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One of the most frequently asked questions from carers is around managing symptoms at the end of life. Below is a list of some of the most common symptoms at the end of life. This is regardless of the type of disease the person you are caring for has.
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Always discuss any symptoms that concern you with the health care team. If the person you are caring for has symptoms that are very uncomfortable then you may want to ask your doctor for a referral to a palliative care team. Palliative care is an area of health care that focuses on managing end of life symptoms and improving quality of life. For any symptoms, we suggest you keep a diary so that you can show the health care team what has been happening, how often, and what you have already tried to manage a symptom.
Changes to breathing are a common symptom at the end of life. The way a person breathes can change as the body slows down and death approaches. Breathing can also change if a person is anxious or in pain. Breathing as death approaches may be slow, shallow, irregular with long pauses between breathes, rapid or noisy or rattly. The following tips might be useful:
If breathlessness is not relieved and is causing distress, talk to your health care team.
People who experience delirium have difficulty remembering things, trouble concentrating and sometimes may have difficulty distinguishing between day and night. The person with delirium may not recognise familiar people or places, or they may become fixated on one thing or become suspicious. It can sometimes cause hallucinations when people see things that aren’t actually there.
Delirium or confusion at the end of life is common and may be reversible or temporary. It can be distressing for you as the carer and also for the person you are caring for.
It is usually caused by a change in brain function which can be a result of the illness or sometimes medicines. It can also happen following a surgery or when someone has an infection.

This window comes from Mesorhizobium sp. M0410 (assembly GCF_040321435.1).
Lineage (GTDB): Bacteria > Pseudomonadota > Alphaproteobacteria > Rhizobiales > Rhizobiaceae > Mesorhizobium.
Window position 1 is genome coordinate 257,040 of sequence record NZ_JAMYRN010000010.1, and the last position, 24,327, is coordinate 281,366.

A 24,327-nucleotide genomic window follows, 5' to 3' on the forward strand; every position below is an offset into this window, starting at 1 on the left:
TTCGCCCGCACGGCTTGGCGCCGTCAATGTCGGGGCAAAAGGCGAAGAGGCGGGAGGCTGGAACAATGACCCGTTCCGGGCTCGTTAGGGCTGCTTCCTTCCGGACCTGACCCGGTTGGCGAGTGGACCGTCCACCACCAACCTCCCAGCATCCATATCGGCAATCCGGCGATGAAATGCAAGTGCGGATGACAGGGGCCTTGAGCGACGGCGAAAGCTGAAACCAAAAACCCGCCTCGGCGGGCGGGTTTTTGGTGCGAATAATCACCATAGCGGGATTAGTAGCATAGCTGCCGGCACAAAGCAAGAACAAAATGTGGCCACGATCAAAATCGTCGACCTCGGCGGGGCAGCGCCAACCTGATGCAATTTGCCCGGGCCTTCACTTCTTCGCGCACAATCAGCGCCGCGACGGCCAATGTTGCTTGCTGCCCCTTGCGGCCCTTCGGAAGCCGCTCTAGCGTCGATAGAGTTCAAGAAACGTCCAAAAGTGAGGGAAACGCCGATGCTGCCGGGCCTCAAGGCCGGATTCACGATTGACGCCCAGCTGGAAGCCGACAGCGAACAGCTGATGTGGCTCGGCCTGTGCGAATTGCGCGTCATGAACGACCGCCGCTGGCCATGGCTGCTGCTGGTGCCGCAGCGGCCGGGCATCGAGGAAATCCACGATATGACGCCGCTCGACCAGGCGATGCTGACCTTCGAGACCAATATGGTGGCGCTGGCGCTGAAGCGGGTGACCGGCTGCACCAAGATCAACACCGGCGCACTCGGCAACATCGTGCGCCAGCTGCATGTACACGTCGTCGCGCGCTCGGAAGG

The doctors treating the person you are caring for will do their best to identify the cause of the delirium and treat it. However, for people who are at the end of life and close to death, the delirium may not fully settle.
Ways to help your family member are to:
Constipation is when there is no bowel motion for several days. Constipation can be caused by many things and may cause the person you are caring for to feel nauseated and uncomfortable.
If constipation is causing a problem, talk to the health care team so they can prescribe the most appropriate medication.
Maintaining a healthy bowel can be difficult for someone at the end of life. If possible:
If the person you are caring for is prescribed strong pain medicine, also request laxatives. If there is no bowel action for two days, talk to your health care team.
Constipation can occur even if the person is not eating much food.
Fatigue is a persistent feeling of tiredness, weakness, or lack of energy and is very common with people who are at the end of life. Fatigue can also present as feeling heavy or heavy-limbed, having an altered sleep pattern, difficulty carrying out usual tasks, memory loss, difficulty with concentration, low mood and lack of motivation.
The possible causes of fatigue include:
Fatigue can be hard to manage but the following tips may help.
If you think that the person’s fatigue has gotten worse, talk to your health care team. However, it is not always possible to prevent this decline.
At the end of life, people may lose the ability to control their bladder or bowels and pass urine and/or faeces onto their clothing or bedding. This is known as incontinence.
Diarrhoea can cause incontinence. This could be a one-off thing or could be what’s called ‘overflow’ from when a person is constipated. If the person you are caring for has had constipation and then develops diarrhoea you should talk to the health care team before taking any more medicine for constipation or diarrhoea.
Incontinence can be a result of:
Helping your friend or family member to use a bedpan or go to the toilet may make you and the person you are caring for feel embarrassed and uncomfortable. Please speak to the health care team if you would like assistance.
Suggestions for managing incontinence:
Sometimes a urinary catheter can be inserted which drains urine into a bag thorough a tube.
Feeling like you are going to vomit is described as nausea. Feeling nauseated is common for people at the end of life. This may be because they are constipated, have reduced appetite, or due to the medicines they are taking.
It is good to treat nausea early. Ways to help may include:
If someone is weak, you may need to assist them if they are vomiting. Some important tips when managing vomiting include:
There are many reasons for pain towards the end of life. To better understand the pain, you may want to ask the person you are caring for the following questions:
This information will assist the health care team.
The person you are caring for may already have chronic pain however please contact your health care team if:
Cool skin can be a common symptom at the end of life. Use warm blankets and keep the person comfortable.
An increase in body temperature is common. Using a cool and moist cloth on the forehead and neck can be comforting.